December 14, 2007
To: Headmaster Richmond and the Board of Directors, Alabaster Preparatory Academy
I, Frankie Landau-Banks, hereby confess that I was the sole mastermind behind the mal-doings of the Loyal Order of the Basset Hounds.
So opens one of my favorite books of all time, The Disreputable History of Frankie Landau-Banks, by E. Lockhart.
Recently I mentioned Marie Rutkoski’s super fun post about good book boyfriends, bad book boyfriends, and what you can tell about a potential book boyfriend from his name. Marie and I got into a conversation over there about our favorite male character names and what they mean — which, of course, devolved eventually to Spike, Angel, Jayne, and Mal, but anyway — then, this past week, I reread The Disreputable History of Frankie Landau-Banks. I can’t BELIEVE that I forgot about Alpha and Matthew when I was e-chatting with Marie! Talk about two larger-than-life boyfriends with names that matter.
This is the place in the post where I pause to say that if you haven’t read this book, plan to, and don’t like spoilers, STOP READING. STOP READING THIS INSTANT. This book is a treat, and I don’t want to ruin it for those who haven’t read it yet. Especially since all I’m going to do is blather inanely and it is NOT WORTH HAVING A BOOK SPOILED FOR THAT.
Also, just so we’re clear: I don’t know E. Lockhart and I don’t know how she chooses her character names. The following is my textual interpretation, not my attempt to guess at her process.
Let’s start with Matthew. Matthew is Frankie’s boyfriend. Such a nice name, Matthew, isn’t it? A nice, reliable name, for a nice, reliable, charming, popular, attractive, delightful character. Right? What does the name evoke?
Well, Matthew was an apostle; Matthew the apostle was one of The Guys. He even wrote a gospel, i.e., was one of the storytellers who tells us how it went down with The Guys. Except that he actually didn’t, he just got the credit for it. The Gospel of Matthew was written near the end of the first century, and the true author is unknown. (My theologian dad for the win!) And what does it mean to write a gospel anyway? Doesn’t it mean that you have power over what is known about people; power over how the truth is perceived; power over what things mean? Also, what does it mean to be one of The Guys? Well, no doubt it means a lot of things, but one of the things it means is that when the Holy Spirit comes down to designate the first priests, His Holy Flameyness is going to choose you. And definitely not any of the women, even though they’re just as loyal and capable.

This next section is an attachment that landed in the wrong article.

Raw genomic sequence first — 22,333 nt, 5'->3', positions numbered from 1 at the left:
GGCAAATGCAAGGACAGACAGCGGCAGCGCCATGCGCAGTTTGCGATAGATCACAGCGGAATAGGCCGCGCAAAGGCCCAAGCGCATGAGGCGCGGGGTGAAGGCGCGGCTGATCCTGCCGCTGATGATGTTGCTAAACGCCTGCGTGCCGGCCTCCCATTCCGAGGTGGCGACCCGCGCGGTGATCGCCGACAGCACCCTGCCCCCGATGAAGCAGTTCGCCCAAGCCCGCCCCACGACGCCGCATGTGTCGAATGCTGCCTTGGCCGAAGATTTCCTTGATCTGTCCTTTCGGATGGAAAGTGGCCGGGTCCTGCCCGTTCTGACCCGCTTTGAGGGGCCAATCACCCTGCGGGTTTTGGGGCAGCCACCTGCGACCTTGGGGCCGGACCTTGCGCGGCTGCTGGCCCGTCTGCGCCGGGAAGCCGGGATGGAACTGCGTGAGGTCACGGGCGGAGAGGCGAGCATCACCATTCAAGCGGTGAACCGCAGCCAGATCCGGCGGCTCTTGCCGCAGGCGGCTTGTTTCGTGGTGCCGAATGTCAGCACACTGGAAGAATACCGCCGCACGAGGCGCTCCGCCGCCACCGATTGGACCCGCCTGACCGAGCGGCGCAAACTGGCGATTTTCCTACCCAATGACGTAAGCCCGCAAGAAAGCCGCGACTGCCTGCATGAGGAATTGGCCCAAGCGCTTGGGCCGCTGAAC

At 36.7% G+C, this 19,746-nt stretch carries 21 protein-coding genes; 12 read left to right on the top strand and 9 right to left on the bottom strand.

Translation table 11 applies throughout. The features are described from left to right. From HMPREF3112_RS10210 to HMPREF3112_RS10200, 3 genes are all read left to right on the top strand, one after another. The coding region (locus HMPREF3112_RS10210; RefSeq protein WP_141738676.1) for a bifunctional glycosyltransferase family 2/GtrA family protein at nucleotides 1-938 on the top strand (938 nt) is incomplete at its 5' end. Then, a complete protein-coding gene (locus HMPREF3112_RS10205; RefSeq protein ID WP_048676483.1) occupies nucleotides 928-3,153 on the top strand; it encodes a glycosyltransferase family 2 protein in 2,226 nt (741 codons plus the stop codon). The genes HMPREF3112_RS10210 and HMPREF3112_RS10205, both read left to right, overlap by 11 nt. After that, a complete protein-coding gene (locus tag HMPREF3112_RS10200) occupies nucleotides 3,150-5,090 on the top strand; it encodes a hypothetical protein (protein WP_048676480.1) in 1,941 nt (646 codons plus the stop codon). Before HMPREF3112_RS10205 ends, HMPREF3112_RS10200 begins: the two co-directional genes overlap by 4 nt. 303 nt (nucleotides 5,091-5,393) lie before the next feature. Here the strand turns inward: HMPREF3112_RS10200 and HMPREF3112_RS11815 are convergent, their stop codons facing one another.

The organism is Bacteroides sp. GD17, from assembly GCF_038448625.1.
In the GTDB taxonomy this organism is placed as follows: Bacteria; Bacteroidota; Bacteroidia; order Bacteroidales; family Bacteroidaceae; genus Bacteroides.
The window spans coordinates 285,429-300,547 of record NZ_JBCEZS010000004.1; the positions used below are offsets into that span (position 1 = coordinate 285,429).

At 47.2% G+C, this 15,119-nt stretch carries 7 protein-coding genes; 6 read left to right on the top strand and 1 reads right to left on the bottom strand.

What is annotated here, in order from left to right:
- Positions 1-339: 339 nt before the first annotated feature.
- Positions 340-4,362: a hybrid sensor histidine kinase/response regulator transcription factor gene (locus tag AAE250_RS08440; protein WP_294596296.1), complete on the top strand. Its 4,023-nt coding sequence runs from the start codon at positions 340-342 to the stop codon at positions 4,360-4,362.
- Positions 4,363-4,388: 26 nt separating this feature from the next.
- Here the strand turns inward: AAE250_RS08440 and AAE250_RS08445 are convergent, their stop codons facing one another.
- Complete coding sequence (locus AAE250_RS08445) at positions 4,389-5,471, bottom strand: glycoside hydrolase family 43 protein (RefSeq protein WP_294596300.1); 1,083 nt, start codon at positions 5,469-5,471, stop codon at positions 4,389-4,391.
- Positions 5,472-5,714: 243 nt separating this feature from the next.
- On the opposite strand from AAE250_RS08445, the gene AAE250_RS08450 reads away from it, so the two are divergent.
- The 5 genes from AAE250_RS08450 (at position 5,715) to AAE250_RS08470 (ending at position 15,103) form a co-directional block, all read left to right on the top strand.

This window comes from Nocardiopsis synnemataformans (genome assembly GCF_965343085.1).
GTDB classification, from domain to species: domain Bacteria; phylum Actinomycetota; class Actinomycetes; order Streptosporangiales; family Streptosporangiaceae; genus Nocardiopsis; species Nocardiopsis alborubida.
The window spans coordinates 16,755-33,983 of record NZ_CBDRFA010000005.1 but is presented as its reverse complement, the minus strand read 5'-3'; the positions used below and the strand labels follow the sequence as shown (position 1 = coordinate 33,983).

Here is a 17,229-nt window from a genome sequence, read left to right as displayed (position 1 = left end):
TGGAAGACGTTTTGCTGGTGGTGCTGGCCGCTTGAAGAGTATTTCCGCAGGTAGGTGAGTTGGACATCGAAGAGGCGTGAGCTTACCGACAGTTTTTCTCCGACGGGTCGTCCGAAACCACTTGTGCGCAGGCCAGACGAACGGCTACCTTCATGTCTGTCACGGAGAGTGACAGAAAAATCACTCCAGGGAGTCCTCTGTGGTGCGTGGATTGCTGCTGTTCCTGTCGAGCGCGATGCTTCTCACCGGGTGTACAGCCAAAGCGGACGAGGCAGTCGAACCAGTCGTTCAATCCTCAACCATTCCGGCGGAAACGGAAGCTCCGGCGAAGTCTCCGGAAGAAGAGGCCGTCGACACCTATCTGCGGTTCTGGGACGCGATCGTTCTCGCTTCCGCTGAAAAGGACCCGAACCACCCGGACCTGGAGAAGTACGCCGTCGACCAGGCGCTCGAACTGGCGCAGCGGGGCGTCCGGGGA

Ahem. Are you still with me?
Now, I don’t mean to slander Matthew the apostle. I’m sure that he was a lovely guy who spread kindness, deserved happiness, suffered appropriately, always used his turn signals, etc. Also, I’m aware that I’ve accused him of both not writing a gospel and of writing one. Just — bear with me, please, if you would, because one of my points is that the best characters contain contradictory qualities, and what I’m really trying to focus on is that Matthew — or the guy we call Matthew — had power. Power that had to do with being a chosen member of an exclusive (male) society; power that had to do with deciding on the truth that was to be known by others.